“I want to build a business that can run without me.”
This is what people usually say when they approach me about moving on from being a freelancer.
Some people love being freelancers and do it for many years but some people really get the itch to create something bigger, something that might be saleable, something that will live on when they’ve gone.
Other attractions are being able to take a holiday without constantly checking in, having a team of people you really enjoy working with, helping to train and develop people, and employing people who can do things better than you can.
A great example of this is DressCode Shirts, a business created by Andy Boothman.
Andy has been a successful graphic designer and brand consultant for over 20 years. When he realised that his branding business, BusyasAB, depended totally on his own creativity, he stepped sideways and created a business that is very scaleable and therefore saleable!
How do you decide when the time is right?
Work out all the costs involved and accumulate enough to pay everything for at least three months with no other income.
This may mean putting your prices up. Poor pricing is responsible for keeping most businesses from expanding.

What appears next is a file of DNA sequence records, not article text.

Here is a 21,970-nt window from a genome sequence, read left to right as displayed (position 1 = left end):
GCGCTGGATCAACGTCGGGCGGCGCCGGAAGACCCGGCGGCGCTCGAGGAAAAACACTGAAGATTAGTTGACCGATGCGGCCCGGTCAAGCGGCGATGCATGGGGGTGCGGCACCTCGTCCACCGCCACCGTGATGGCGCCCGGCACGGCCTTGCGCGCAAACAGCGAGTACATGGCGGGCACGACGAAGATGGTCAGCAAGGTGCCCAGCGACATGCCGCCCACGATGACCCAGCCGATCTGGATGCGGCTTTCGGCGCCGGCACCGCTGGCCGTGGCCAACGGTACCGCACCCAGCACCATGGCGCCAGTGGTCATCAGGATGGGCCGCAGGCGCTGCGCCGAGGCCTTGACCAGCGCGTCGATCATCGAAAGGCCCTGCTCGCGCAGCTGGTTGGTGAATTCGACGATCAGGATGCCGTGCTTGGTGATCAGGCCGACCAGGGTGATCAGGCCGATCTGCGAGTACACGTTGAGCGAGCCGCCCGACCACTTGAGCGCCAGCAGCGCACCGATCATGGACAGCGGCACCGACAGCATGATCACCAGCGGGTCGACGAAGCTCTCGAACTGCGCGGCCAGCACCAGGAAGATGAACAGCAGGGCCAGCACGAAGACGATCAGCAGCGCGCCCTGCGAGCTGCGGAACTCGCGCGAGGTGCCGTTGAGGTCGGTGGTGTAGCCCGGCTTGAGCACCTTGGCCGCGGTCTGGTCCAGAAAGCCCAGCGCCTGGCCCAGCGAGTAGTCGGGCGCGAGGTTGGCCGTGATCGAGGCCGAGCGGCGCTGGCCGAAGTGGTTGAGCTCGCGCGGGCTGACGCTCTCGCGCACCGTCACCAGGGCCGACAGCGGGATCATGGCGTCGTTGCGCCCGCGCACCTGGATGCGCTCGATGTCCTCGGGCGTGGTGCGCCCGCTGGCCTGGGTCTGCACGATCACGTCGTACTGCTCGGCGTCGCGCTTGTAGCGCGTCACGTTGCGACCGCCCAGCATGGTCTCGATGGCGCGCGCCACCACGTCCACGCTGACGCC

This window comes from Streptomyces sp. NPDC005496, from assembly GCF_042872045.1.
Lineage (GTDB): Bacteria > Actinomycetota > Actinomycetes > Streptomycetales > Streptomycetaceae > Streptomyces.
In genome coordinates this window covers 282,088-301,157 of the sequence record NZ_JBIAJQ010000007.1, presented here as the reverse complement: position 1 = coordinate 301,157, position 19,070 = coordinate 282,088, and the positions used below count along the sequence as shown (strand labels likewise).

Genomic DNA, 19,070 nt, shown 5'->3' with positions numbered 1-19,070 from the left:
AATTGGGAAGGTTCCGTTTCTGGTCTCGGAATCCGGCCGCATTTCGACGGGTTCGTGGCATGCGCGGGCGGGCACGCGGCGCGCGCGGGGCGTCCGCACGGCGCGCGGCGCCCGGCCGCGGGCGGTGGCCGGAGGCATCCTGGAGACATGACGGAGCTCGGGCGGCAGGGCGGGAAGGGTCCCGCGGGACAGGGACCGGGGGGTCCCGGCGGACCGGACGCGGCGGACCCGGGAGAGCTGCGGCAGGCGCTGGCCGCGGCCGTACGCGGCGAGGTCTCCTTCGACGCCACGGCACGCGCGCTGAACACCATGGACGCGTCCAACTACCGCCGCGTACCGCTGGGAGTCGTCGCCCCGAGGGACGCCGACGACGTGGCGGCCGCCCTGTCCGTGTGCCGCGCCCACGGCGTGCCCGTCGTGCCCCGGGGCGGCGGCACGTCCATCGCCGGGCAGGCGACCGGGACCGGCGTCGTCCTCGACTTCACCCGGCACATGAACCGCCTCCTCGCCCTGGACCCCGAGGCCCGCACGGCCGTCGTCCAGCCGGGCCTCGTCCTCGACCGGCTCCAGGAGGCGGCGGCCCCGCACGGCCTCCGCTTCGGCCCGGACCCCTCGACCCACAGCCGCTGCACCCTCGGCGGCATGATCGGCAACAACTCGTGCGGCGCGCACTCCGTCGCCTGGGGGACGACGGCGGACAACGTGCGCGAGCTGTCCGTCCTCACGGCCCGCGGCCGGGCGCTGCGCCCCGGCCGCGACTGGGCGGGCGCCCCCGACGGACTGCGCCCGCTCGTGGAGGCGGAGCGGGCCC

When you know you can pay all the expenses and have an emergency fund for the times when clients don’t pay you, you’re on the right track!
After that, it’s all about the detail.
What kind of manager do you want to be?
Some people just want to do what they love, to do what they started a business to do, which could be a designer, a VA, an accountant, a coach, a social media consultant, a website developer, a photographer or many other occupations.
They want a business where other people do all the “business” things, leaving them to do what they most enjoy. If you’re in this category, you either need to employ a business manager or you need to be responsible for managing the people who do all the other jobs and make sure they do them properly. Delegation doesn’t mean abdication but it can free you up to do more of the things you love.
Alternatively, you might like the idea of managing the business yourself and employing other people to serve the clients you’ve built up. For some people this a really exciting step, and can involve learning new skills and developing other people. See Vince Rudgewick’s story: Step Back to Grow Your Business or listen to him tell the story in his own words in this very honest and funny talk.
If you’re not sure what style of managing a growing business will suit you best, give me a shout and I’ll help you work it out!